How to choose a tree

The first stage is deciding where the tree is going and why you want it there. This may seem obvious but unless you are clear about this from the start you are almost sure to end up disappointed. A tree will provide height and structure to your garden and with careful placement can provide privacy by blocking the view of overlooking windows or screen an unsightly building.

When choosing your tree bear in mind it will take up a significant part of the garden and is going to cast shade. Therefore think about how the sun moves around the garden and when the tree is going to block the sun and cast shade in the garden.

Once you’ve imagined how you and the tree are going to get along together in the garden it’s time to start considering the actual tree. A mature cedar is a magnificent specimen but in normal sized garden it’s never going to work; that said no tree will just grow to a particular size and just stop. Yes some will end up a lot smaller than others because of their genetics; but climate, soil and may other factors will influence how quickly they grow and how large they are after say 10 or 20 years. You also need to bear in mind that some trees have a lot longer period of interest than others (flowering cherries look lovely in flower but that may be only for a couple weeks and the rest of the year they can look rather drab). A lot of people are tempted by an evergreen tree but this will restrict your choices a lot, the shade is all year round when in winter you want all the natural light you can get, and you will still have the problem of clearing up the dead leaves as all trees lose their leaves, just evergreens do not lose them in one go at autumn.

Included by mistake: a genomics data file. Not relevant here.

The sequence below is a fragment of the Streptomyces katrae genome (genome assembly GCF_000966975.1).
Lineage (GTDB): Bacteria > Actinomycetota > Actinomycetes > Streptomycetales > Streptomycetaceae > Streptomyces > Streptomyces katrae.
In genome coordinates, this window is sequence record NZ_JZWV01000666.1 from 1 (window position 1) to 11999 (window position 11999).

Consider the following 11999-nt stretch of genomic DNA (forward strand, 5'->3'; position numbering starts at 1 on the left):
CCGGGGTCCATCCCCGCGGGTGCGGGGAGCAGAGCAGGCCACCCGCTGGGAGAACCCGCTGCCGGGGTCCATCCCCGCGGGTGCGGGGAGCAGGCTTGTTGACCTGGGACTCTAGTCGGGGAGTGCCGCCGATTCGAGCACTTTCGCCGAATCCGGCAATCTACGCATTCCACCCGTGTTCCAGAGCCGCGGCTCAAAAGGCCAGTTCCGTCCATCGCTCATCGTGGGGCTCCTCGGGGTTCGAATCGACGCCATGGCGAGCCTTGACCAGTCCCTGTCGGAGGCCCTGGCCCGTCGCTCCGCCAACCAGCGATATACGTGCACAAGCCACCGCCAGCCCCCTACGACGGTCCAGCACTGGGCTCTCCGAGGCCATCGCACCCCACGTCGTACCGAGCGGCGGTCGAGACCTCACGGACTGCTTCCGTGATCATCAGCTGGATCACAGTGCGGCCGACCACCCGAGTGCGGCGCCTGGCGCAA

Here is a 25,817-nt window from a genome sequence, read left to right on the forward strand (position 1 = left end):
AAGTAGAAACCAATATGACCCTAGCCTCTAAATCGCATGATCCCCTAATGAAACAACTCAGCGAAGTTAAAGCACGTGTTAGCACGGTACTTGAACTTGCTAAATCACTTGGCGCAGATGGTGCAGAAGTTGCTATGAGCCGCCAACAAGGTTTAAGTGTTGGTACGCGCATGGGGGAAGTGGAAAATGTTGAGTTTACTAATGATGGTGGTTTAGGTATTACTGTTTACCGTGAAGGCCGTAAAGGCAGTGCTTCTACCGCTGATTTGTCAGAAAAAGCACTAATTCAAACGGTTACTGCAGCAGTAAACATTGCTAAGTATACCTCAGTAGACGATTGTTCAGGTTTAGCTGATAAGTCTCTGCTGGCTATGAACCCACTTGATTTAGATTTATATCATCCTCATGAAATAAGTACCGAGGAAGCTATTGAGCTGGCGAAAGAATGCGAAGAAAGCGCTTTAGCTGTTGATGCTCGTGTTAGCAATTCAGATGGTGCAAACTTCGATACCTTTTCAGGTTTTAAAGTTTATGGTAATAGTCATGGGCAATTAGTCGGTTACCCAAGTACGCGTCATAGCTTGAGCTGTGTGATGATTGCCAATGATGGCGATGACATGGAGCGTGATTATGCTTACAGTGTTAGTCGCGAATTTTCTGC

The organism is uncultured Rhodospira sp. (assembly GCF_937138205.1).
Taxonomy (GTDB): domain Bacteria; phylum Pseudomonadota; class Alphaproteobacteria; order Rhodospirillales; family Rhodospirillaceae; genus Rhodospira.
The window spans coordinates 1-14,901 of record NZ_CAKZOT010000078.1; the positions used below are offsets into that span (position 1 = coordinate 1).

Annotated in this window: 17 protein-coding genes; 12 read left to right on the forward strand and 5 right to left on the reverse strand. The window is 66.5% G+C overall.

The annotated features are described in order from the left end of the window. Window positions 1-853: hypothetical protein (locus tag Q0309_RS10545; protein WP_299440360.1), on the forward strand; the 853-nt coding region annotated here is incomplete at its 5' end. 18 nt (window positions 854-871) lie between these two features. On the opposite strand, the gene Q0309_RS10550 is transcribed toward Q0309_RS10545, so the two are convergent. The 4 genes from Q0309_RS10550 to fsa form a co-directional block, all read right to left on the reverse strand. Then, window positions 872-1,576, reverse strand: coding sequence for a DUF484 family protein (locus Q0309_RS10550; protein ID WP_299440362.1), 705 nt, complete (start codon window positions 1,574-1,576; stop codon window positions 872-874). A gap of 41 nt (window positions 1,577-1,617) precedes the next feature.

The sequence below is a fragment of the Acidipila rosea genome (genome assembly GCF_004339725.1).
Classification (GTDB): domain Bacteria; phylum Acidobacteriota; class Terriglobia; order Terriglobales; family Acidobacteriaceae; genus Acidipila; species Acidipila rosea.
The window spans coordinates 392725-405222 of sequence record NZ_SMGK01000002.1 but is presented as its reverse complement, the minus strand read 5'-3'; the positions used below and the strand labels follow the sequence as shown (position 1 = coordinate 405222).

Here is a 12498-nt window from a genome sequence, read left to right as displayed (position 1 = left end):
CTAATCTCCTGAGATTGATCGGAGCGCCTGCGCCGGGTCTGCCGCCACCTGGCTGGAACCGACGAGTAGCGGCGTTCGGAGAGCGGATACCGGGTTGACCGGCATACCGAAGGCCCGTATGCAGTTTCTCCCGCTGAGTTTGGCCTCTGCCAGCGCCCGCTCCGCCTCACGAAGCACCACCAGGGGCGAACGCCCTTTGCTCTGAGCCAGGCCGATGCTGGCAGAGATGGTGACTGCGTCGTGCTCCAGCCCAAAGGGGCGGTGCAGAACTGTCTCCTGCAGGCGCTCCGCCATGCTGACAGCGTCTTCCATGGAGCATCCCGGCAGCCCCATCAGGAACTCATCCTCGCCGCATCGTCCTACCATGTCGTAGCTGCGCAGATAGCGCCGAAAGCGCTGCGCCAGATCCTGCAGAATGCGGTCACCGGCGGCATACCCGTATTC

There are many thousands of trees available and so I’ve made a list below of some suitable plants with their main attractions. That said this is a personal list and I’m sure other people would come up with other names, but I would hope there would be considerable overlap.

Lastly you cannot hope to walk into any nursery or garden centre and expect to find all of these, it would be impractical for many good reasons, but you should be able to find an example of a cultivar  which is very close to it if you are prepared to look around. It is all well and good setting your heart on a particular plant put there is no guarantee any nursery will actually have any for sale. Be prepared to be a little bit flexible.

 

Trees for the garden
Tree Flowers Foliage Berries Bark Ever-green Autumn Colour
Acer campestre
Acer griseum
Acer pseudoplatanus ‘Brilliantissimum’
Betula pendula
Betula pendula ‘Laciniata’
Betula utilis subsp. jacquemontii
Crataegus laevigata ‘Paul’s Scarlet’
Eucalyptus gunnii
Eucryphia x nymansensis ‘Nymansay’
Ilex aquifolium
Laburnum x watereri ‘Vossii’
Prunus ‘Amanogawa’
Prunus cerasifera ‘Nigra’
Prunus ‘Cheal’s Weeping’
Prunus ‘Kanzan’
Prunus pendula ‘Pendula Rubra’
Prunus serrula
Prunus x blireana
Prunus x subhirtella ‘Autumnalis’
Pyrus salicifolia ‘Pendula’
Rhus typhina
Salix babylonica f. pekinensis ‘Tortuosa’
Sorbus aria ‘Lutescens’
Sorbus aucuparia
Taxus baccata

 

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